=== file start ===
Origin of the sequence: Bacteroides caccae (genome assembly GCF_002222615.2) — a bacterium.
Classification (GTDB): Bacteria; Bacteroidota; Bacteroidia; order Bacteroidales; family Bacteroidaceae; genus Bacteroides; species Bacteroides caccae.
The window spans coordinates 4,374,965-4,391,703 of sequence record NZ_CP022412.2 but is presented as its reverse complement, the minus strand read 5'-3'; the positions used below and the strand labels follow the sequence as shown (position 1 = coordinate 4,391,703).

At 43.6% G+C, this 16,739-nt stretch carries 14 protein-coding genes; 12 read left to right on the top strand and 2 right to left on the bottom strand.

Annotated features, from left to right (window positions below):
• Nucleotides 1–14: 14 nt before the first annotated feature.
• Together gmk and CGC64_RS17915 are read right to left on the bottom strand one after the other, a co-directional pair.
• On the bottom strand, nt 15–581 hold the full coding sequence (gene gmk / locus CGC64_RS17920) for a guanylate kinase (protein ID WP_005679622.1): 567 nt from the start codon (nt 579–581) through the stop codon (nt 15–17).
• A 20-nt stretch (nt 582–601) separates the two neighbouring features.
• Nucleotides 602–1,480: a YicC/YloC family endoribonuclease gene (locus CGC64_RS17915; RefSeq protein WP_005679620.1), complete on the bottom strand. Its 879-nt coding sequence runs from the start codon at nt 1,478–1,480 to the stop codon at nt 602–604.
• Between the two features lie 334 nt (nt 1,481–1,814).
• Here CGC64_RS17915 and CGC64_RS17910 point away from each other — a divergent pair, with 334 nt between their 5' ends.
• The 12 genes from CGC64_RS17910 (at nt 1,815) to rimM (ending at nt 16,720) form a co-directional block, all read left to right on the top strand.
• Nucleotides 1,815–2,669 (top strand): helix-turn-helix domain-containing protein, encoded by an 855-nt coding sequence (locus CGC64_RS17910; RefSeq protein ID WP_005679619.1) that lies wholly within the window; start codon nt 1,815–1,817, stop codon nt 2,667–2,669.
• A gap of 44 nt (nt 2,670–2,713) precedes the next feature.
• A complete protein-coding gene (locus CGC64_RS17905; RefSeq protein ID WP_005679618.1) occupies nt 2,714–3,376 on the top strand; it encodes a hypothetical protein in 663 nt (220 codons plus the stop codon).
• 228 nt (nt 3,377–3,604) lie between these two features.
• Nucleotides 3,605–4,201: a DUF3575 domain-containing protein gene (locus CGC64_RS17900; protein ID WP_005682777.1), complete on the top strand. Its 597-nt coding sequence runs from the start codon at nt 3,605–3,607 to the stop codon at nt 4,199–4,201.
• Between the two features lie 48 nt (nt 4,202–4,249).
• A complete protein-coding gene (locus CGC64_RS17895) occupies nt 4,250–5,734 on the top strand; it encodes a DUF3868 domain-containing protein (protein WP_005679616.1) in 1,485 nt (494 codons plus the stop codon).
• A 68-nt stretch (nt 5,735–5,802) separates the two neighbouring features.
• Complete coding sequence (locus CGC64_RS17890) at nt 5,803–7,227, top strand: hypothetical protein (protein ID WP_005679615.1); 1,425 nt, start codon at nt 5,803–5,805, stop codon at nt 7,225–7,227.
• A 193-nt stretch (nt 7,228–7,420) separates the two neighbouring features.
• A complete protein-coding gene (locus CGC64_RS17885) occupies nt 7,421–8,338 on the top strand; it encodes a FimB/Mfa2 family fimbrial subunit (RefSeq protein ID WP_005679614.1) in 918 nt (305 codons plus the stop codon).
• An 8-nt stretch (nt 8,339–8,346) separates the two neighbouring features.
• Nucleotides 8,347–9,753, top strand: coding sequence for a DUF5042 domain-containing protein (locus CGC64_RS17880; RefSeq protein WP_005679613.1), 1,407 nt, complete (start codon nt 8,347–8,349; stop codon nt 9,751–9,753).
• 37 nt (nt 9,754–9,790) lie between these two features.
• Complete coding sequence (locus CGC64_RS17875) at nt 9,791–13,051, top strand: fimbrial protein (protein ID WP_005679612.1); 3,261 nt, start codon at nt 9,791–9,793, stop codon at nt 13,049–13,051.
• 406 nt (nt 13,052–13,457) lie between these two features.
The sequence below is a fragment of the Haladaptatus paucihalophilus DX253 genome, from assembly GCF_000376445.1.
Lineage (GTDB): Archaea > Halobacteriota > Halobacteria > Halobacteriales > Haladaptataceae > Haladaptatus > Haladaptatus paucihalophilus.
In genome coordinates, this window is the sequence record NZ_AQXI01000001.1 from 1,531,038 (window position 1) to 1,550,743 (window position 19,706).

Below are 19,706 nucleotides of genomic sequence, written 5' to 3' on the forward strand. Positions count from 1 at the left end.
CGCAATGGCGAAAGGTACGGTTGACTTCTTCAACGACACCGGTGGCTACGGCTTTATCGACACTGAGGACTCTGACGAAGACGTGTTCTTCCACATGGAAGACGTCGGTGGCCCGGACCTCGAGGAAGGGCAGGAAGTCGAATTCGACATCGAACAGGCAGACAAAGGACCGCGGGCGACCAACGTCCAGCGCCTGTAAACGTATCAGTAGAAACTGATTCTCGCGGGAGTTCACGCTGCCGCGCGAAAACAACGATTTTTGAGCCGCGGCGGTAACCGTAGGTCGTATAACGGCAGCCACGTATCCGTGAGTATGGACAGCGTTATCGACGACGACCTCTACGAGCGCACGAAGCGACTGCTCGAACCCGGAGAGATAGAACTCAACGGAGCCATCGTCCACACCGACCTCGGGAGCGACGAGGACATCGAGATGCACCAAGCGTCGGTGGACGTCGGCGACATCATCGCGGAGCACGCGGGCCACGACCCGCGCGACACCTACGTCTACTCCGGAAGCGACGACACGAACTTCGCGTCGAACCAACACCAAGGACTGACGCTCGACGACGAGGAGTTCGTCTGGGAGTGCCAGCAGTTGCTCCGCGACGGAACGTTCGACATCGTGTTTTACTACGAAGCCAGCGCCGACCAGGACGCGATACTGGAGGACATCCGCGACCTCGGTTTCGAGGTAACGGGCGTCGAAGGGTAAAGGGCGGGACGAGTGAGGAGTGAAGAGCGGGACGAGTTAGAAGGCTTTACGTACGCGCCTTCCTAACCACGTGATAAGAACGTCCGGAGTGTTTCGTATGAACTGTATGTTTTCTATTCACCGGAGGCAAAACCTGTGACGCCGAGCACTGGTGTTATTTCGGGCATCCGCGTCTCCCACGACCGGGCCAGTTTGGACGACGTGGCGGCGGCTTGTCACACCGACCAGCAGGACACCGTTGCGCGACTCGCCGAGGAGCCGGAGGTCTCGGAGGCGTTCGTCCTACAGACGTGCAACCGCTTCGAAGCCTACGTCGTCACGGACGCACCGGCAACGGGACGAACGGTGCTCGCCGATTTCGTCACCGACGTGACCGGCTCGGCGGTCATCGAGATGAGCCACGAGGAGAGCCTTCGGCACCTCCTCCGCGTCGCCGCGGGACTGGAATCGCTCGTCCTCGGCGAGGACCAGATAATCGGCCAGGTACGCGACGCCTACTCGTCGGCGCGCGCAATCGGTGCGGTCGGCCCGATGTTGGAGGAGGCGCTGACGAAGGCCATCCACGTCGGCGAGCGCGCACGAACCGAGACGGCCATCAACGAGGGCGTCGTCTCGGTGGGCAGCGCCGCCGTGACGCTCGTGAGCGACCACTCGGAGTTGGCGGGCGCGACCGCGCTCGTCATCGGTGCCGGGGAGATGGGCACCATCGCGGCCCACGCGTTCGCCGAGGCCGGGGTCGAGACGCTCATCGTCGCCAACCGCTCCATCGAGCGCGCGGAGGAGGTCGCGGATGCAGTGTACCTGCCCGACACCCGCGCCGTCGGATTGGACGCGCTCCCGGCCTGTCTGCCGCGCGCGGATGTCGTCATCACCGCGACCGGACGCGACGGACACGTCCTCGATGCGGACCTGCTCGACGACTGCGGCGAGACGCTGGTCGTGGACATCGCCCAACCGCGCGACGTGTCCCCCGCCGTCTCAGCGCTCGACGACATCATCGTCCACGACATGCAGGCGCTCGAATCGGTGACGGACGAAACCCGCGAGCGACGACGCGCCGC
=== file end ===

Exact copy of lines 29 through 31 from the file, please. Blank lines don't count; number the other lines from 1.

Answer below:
• 406 nt (nt 13,052–13,457) lie between these two features.
The sequence below is a fragment of the Haladaptatus paucihalophilus DX253 genome, from assembly GCF_000376445.1.
Lineage (GTDB): Archaea > Halobacteriota > Halobacteria > Halobacteriales > Haladaptataceae > Haladaptatus > Haladaptatus paucihalophilus.